Thursday, 26 September 2013

Pope Francis Not Up To Seclusion

Pope Francis and Pope Emeritus Benedict XVI
Photo: The Guardian - Cornwell Article

I always thought that journalists take great pride in reporting accurately all of the facts, without manipulating the truth to suit their agenda. Yet this does not really seem to be the case any longer.

Luke Coppen, editor of The Catholic Herald, on a daily basis posts what he refers to as “Morning Catholic must-reads”. Today Coppen’s Morning Catholic Must Reads: 26/09/13 led me to an article by John Cornwell in The Guardian.

Cornwell begins his article with this: “Pope Francis has proved himself a pontiff of surprises. He has chosen to live in a modest Vatican hotel room instead of the grandeur of the apostolic palace; and he has dropped some of the papal pomp, while preaching the Roman Catholic church's need to identify with the world's poor.”[Sic]

I have little doubt that Cornwell has read the transcript of the interview that Pope Francis gave on his way home from World Youth Day 2013. In that press conference Pope Francis explained exactly why he chose not to live in the papal apartment.

I also know for a fact that Cornwell has read the recent and much talked about interview that Pope Francis gave to Antonio Spadaro S.J.  I know this because Cornwell specifically refers to this interview in the second paragraph of his article.

It is perfectly clear therefore that Cornwell does know the real reason that Pope Francis chose not to live in the papal apartment. He is not ignorant of the truth.

This is what Pope Francis said about the papal apartment during the recent interview with Antonio Spadaro S.J.:

I was always looking for a community. I did not see myself as a priest on my own. I need a community. And you can tell this by the fact that I am here in Santa Marta... I chose to live here, in Room 201, because when I took possession of the papal apartment, inside myself I distinctly heard a ‘no.’ The papal apartment in the Apostolic Palace is not luxurious. It is old, tastefully decorated and large, but not luxurious. But in the end it is like an inverted funnel. It is big and spacious, but the entrance is really tight. People can come only in dribs and drabs, and I cannot live without people. I need to live my life with others.

Despite this now being well known, some of the mainstream media, and clearly John Cornwell too, continually perpetuate the myth that Pope Francis’ decision not to live in the papal apartment was about choosing modesty ahead of luxury. They seem adamant about driving the message that the pope chose austerity when he made this decision.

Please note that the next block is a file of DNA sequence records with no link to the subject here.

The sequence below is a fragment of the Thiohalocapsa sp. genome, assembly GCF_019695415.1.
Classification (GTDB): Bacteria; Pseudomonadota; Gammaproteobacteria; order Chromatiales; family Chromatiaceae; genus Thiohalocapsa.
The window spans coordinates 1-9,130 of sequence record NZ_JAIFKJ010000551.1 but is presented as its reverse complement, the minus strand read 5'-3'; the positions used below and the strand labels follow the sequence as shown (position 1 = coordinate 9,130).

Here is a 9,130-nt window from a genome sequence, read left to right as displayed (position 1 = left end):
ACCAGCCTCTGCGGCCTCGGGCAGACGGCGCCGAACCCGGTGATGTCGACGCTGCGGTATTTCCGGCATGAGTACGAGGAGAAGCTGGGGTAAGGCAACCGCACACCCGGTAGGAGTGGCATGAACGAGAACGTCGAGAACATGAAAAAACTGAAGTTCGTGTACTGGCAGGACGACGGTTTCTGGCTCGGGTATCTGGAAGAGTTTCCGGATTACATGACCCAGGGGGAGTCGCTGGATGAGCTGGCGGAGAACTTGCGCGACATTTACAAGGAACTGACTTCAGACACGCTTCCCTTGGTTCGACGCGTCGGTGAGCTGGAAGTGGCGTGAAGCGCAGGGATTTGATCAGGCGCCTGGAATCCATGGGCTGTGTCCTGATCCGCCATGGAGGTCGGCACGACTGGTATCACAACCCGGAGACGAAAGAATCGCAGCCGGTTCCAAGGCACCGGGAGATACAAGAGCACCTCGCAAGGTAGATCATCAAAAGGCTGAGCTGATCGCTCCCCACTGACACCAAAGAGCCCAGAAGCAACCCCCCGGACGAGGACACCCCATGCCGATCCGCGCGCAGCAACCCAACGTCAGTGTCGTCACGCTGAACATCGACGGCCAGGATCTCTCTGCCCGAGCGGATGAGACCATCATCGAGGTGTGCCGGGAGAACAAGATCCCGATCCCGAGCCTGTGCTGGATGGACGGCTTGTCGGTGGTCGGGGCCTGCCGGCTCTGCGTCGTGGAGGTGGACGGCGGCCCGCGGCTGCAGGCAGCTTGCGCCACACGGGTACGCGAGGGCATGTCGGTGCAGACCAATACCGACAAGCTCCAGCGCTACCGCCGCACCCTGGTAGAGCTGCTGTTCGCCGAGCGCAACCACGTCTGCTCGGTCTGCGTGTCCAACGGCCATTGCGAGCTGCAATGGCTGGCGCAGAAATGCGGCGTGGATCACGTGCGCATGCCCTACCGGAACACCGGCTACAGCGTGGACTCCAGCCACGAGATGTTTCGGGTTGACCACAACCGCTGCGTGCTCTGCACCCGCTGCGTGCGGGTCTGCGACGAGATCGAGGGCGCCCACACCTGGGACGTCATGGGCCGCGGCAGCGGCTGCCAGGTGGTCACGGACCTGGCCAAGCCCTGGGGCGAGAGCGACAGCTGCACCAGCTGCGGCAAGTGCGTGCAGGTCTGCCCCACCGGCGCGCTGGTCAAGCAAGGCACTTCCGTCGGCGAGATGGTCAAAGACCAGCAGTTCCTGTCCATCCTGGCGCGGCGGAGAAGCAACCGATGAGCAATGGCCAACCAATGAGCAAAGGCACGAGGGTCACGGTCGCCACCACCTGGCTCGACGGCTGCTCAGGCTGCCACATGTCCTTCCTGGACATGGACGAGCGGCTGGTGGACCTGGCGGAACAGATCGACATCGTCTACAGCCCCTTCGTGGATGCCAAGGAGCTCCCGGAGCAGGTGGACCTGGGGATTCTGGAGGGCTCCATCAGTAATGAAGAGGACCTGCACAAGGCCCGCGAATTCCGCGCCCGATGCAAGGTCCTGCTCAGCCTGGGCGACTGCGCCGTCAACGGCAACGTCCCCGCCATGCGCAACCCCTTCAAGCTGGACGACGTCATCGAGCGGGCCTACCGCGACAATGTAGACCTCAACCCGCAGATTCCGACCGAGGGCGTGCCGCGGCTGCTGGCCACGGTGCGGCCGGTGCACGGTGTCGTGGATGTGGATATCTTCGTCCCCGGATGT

The fact that Pope Francis has categorically stated that he chose St Martha’s because he did not want to be alone, does not seem at all relevant to Cornwell and some of the mainstream media.

How exactly does the pope saying: “I cannot live without people. I need to live my life with others”, translate into Cornwell’s contention that the pope chose modesty instead of luxury when he decided to live at St Martha’s instead of in the papal apartment?

It seems that journalists like John Cornwell decide on a narrative. Then they selectively pick out information to suit their narrative. I can think of no other way of explaining Cornwell’s opening paragraph. It is clearly intended to convey to the reader that Pope Francis, unlike previous popes, gave up grandeur, pomp, luxury and goodness knows what else, in favour of a more austere way of living.

Cornwell is clearly reluctant to communicate the truth and say that Pope Francis chose to live at St Martha’s because he “cannot live without people”. 

Cornwell, like some of the mainstream media, has clearly decided to keep it a secret that Pope Francis, unlike the popes before him, is not up to living a more secluded type of lifestyle afforded by the papal apartment. Maybe this doesn’t create a very exciting and appealing narrative.

The truth of Pope Francis' decision also clearly does not fit in with what Cornwell wants to write in his article. Never fear though, Cornwell is a journalist of a large publication - The Guardian. That, it seems, gives him licence to simply ignore the truth. Instead it seems he has licence from The Guardian to publish whatever narrative he likes, even if the facts do not wholeheartedly support the narrative.

Cornwell and The Guardian really are shameful, especially since their article is about restoring 'moral authority', which they clearly lack, given the poor start to their article.

I didn’t pay much attention to the rest of the Cornwell article because, if Cornwell and The Guardian can kick off with such an inaccurate version of the truth in the first paragraph, what on earth have they have done in the rest of the article?